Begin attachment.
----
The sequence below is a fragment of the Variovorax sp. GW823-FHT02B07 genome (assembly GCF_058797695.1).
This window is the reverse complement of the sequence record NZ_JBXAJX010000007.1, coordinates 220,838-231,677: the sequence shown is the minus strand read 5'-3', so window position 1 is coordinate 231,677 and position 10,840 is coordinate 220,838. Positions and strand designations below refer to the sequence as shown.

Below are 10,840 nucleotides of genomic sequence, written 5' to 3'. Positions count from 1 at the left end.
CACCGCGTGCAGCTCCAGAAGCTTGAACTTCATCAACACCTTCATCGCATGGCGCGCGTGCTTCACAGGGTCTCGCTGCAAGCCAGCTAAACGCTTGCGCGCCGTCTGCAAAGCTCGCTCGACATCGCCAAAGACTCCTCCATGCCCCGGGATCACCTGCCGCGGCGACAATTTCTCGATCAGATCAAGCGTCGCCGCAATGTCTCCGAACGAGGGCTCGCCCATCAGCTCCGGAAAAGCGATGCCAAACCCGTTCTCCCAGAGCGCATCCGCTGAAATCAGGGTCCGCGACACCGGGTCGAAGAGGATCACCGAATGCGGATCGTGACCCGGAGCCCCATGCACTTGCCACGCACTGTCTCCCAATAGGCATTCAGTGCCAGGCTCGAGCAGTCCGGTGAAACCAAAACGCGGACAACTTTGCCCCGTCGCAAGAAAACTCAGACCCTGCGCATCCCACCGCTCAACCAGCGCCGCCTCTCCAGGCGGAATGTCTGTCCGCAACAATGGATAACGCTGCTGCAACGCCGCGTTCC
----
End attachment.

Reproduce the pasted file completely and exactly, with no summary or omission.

The sequence below is a fragment of the Variovorax sp. GW823-FHT02B07 genome (assembly GCF_058797695.1).
This window is the reverse complement of the sequence record NZ_JBXAJX010000007.1, coordinates 220,838-231,677: the sequence shown is the minus strand read 5'-3', so window position 1 is coordinate 231,677 and position 10,840 is coordinate 220,838. Positions and strand designations below refer to the sequence as shown.

Below are 10,840 nucleotides of genomic sequence, written 5' to 3'. Positions count from 1 at the left end.
CACCGCGTGCAGCTCCAGAAGCTTGAACTTCATCAACACCTTCATCGCATGGCGCGCGTGCTTCACAGGGTCTCGCTGCAAGCCAGCTAAACGCTTGCGCGCCGTCTGCAAAGCTCGCTCGACATCGCCAAAGACTCCTCCATGCCCCGGGATCACCTGCCGCGGCGACAATTTCTCGATCAGATCAAGCGTCGCCGCAATGTCTCCGAACGAGGGCTCGCCCATCAGCTCCGGAAAAGCGATGCCAAACCCGTTCTCCCAGAGCGCATCCGCTGAAATCAGGGTCCGCGACACCGGGTCGAAGAGGATCACCGAATGCGGATCGTGACCCGGAGCCCCATGCACTTGCCACGCACTGTCTCCCAATAGGCATTCAGTGCCAGGCTCGAGCAGTCCGGTGAAACCAAAACGCGGACAACTTTGCCCCGTCGCAAGAAAACTCAGACCCTGCGCATCCCACCGCTCAACCAGCGCCGCCTCTCCAGGCGGAATGTCTGTCCGCAACAATGGATAACGCTGCTGCAACGCCGCGTTCC